supplementary materials


rz2232 scheme

Acta Cryst. (2008). E64, o1461    [ doi:10.1107/S1600536808020783 ]

2-Amino-5-cyanopyridinium chloride

X.-C. Wen

Abstract top

In the crystal structure of the title compound, C6H6N3+·Cl-, cohesion is maintained by cation-anion N-H...Cl and cation-cation N-H...N hydrogen bonds, which link the ions into a three-dimensional network.

Comment top

In the past five years, we have focused on the chemistry of amine derivatives because of their multiple coordination modes as ligands to metal ions and for the construction of novel metal-organic frameworks (Manzur et al. 2007; Ismayilov et al. 2007; Austria et al. 2007). Herein the crystal structure of the title compound, 6-aminonicotinonitrile-1-ium chloride, is reported.

In the title compound (Fig.1), the N2 atom of the pyridine ring is protonated. The nitrile group and the pyridine ring are nearly coplanar, as indicated by the dihedral angle of 86.71 (14)° formed by the CN vector with the normal to the pyridine plane. Crystal cohesion is enforced by cation-anion N—H···Cl and cation-cation N—H···N hydrogen bonds (Table 1, Fig. 2) linking molecules into a three-dimensional network.

Related literature top

For the use of tetrazole derivatives in coordination chemisty, see: Manzur et al. (2007); Ismayilov et al. (2007); Austria et al. (2007).

Experimental top

6-Aminonicotinonitrile-1-ium chloride (3 mmol) was dissolved in ethanol (20 ml) and evaporated in the air affording colourless block-shaped crystals suitable for X-ray analysis.

Refinement top

All H atoms were fixed geometrically and treated as riding, with C–H = 0.93 Å, N–H =0.86 Å, and with Uiso(H) =1.2Ueq(C, N).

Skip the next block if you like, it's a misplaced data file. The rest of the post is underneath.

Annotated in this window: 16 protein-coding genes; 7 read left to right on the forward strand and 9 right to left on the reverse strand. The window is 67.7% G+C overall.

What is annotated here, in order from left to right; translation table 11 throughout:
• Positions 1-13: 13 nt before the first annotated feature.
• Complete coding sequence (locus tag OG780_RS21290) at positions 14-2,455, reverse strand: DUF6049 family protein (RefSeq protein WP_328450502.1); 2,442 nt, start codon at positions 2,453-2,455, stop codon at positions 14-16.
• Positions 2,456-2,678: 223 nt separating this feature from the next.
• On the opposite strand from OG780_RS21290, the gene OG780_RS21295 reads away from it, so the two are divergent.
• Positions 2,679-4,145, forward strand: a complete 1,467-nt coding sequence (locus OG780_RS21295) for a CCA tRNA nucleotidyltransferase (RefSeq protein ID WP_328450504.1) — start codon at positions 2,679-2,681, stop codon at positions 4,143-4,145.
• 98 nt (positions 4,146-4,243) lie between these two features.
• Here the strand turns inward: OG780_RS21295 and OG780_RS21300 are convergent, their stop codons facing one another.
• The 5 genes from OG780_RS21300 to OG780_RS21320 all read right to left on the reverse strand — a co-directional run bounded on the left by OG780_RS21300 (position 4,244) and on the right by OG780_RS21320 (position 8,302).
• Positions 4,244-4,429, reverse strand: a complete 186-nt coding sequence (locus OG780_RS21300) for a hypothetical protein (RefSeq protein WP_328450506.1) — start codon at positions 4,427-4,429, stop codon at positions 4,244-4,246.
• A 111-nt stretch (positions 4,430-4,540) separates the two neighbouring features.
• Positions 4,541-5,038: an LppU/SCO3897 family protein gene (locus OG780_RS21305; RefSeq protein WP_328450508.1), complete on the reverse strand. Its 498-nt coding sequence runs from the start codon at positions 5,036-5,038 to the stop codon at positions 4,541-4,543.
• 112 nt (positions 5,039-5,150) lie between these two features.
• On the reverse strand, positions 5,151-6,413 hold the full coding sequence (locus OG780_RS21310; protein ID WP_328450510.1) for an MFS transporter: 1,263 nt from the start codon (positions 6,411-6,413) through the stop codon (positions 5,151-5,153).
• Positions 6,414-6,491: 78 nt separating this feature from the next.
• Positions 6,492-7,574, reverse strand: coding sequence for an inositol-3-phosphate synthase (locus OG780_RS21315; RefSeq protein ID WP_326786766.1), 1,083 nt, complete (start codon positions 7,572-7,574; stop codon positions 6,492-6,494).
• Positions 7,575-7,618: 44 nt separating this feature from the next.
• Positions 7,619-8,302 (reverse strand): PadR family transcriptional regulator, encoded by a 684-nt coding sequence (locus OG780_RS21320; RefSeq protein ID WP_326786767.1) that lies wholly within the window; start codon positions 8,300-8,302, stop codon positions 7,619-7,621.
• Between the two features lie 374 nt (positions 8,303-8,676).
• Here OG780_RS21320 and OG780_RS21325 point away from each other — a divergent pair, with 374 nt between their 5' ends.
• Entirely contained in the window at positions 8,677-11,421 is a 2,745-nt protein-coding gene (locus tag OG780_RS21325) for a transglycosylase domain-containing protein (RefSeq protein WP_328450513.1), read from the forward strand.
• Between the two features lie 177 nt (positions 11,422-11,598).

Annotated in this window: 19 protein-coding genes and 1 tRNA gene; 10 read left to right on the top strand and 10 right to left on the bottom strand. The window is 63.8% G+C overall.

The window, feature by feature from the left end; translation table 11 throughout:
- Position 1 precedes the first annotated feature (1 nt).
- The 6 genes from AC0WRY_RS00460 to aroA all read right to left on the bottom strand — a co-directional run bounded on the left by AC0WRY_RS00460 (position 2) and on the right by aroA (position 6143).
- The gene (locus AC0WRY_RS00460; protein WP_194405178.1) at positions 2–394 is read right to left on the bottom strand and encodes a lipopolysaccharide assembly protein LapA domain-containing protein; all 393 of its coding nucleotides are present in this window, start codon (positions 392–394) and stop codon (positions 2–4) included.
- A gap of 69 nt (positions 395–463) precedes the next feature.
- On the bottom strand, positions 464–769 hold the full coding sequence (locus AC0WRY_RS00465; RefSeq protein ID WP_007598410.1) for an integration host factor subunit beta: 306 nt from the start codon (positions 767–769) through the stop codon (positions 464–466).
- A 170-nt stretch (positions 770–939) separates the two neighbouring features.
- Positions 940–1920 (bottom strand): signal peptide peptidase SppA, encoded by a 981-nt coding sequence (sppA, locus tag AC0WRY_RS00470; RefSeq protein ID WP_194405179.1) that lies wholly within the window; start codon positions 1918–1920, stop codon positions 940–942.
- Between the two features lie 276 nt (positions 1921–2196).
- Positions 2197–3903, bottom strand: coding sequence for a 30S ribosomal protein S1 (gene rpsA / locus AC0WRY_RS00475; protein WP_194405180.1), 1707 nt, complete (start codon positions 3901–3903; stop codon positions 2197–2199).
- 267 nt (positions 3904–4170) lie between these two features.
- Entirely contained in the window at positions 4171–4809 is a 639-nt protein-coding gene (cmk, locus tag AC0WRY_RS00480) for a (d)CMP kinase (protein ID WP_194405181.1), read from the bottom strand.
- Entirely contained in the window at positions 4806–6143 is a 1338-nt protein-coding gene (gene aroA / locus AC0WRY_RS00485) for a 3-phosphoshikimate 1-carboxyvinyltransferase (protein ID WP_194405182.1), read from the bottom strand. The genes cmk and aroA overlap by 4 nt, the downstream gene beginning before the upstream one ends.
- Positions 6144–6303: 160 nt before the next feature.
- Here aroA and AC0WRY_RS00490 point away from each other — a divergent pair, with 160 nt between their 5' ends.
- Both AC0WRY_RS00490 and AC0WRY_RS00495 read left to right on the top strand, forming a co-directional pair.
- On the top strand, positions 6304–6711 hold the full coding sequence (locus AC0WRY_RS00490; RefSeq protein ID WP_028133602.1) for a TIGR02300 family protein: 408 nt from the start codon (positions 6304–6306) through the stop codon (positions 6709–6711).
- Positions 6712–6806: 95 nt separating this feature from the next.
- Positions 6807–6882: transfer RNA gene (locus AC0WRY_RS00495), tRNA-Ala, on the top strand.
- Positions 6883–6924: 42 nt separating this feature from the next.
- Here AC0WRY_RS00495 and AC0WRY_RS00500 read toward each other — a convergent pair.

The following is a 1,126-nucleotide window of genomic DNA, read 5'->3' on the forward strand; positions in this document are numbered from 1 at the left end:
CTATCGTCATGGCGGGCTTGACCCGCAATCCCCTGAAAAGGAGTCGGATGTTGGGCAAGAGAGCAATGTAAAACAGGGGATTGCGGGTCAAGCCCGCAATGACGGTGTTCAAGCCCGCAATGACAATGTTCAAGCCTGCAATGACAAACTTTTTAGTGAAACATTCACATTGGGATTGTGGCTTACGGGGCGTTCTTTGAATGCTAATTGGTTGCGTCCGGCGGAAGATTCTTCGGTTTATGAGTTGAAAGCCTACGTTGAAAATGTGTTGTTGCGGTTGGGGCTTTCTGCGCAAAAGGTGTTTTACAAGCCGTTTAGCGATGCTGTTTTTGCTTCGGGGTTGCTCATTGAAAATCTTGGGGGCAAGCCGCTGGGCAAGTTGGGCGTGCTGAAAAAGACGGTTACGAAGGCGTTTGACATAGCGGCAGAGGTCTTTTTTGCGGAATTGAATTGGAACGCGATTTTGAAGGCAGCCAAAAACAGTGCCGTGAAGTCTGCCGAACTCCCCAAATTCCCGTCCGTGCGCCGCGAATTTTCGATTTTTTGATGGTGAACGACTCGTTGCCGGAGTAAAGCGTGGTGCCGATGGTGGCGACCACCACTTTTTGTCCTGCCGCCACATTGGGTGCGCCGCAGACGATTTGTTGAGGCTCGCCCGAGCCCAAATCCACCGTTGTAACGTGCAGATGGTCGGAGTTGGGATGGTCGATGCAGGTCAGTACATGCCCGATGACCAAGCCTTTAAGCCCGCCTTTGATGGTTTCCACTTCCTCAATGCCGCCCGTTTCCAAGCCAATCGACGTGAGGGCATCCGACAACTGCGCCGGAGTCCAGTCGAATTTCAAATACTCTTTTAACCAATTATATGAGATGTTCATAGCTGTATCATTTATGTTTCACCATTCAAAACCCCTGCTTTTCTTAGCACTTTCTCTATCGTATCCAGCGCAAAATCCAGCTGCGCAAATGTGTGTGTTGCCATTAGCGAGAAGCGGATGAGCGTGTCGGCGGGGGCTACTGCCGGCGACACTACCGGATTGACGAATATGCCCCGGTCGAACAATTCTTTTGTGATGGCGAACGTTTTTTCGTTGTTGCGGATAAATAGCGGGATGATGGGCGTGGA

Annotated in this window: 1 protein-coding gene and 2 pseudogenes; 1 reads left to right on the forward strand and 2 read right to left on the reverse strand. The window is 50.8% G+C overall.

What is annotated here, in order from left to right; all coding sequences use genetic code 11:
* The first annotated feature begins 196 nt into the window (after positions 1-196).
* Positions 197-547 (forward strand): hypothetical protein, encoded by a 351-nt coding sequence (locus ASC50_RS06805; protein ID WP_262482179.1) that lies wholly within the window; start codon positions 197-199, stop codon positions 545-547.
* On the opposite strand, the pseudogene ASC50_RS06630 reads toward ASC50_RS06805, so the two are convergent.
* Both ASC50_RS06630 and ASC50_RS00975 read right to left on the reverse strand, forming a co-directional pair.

Computing details top

Data collection: CrystalClear (Rigaku, 2005); cell refinement: CrystalClear (Rigaku, 2005); data reduction: CrystalClear (Rigaku, 2005); program(s) used to solve structure: SHELXS97 (Sheldrick, 2008); program(s) used to refine structure: SHELXL97 (Sheldrick, 2008); molecular graphics: SHELXTL/PC (Sheldrick, 2008); software used to prepare material for publication: SHELXTL/PC (Sheldrick, 2008).

Figures top
[Figure 1] Fig. 1. A view of the title compound with the atom-numbering scheme. Displacement ellipsoids were drawn at the 30% probability level.
[Figure 2] Fig. 2. Partial crystal packing of the title compound viewed along the a axis showing H bonding pattern as dashed lines. Hydrogen atoms not involved in hydrogen bonding are omitted for clarity.
2-Amino-5-cyanopyridinium chloride top
Crystal data top
C6H6N3+·ClF000 = 320
Mr = 155.59Dx = 1.440 Mg m3
Monoclinic, P21/cMo Kα radiation
λ = 0.71073 Å
Hall symbol: -P 2ybcCell parameters from 1250 reflections
a = 4.0937 (8) Åθ = 2.3–24.4º
b = 11.856 (2) ŵ = 0.45 mm1
c = 14.842 (3) ÅT = 298 (2) K
β = 94.95 (3)ºBlock, colourless
V = 717.7 (2) Å30.18 × 0.15 × 0.15 mm
Z = 4
Data collection top
Rigaku Mercury2
diffractometer
1652 independent reflections
Radiation source: fine-focus sealed tube1252 reflections with I > 2σ(I)
Monochromator: graphiteRint = 0.044
Detector resolution: 13.6612 pixels mm-1θmax = 27.5º
T = 298(2) Kθmin = 3.3º
ω scansh = 5→5
Absorption correction: multi-scan
(CrystalClear; Rigaku, 2005)
k = 15→15
Tmin = 0.922, Tmax = 0.935l = 19→19
7307 measured reflections
Refinement top
Refinement on F2Secondary atom site location: difference Fourier map
Least-squares matrix: fullHydrogen site location: inferred from neighbouring sites
R[F2 > 2σ(F2)] = 0.045H-atom parameters constrained
wR(F2) = 0.102  w = 1/[σ2(Fo2) + (0.041P)2 + 0.2213P]
where P = (Fo2 + 2Fc2)/3
S = 1.06(Δ/σ)max < 0.001
1652 reflectionsΔρmax = 0.21 e Å3
91 parametersΔρmin = 0.23 e Å3
Primary atom site location: structure-invariant direct methodsExtinction correction: none
Crystal data top
C6H6N3+·ClV = 717.7 (2) Å3
Mr = 155.59Z = 4
Monoclinic, P21/cMo Kα
a = 4.0937 (8) ŵ = 0.45 mm1
b = 11.856 (2) ÅT = 298 (2) K
c = 14.842 (3) Å0.18 × 0.15 × 0.15 mm
β = 94.95 (3)º
Data collection top
Rigaku Mercury2
diffractometer
1652 independent reflections
Absorption correction: multi-scan
(CrystalClear; Rigaku, 2005)
1252 reflections with I > 2σ(I)
Tmin = 0.922, Tmax = 0.935Rint = 0.044
7307 measured reflections
Refinement top
R[F2 > 2σ(F2)] = 0.04591 parameters
wR(F2) = 0.102H-atom parameters constrained
S = 1.06Δρmax = 0.21 e Å3
1652 reflectionsΔρmin = 0.23 e Å3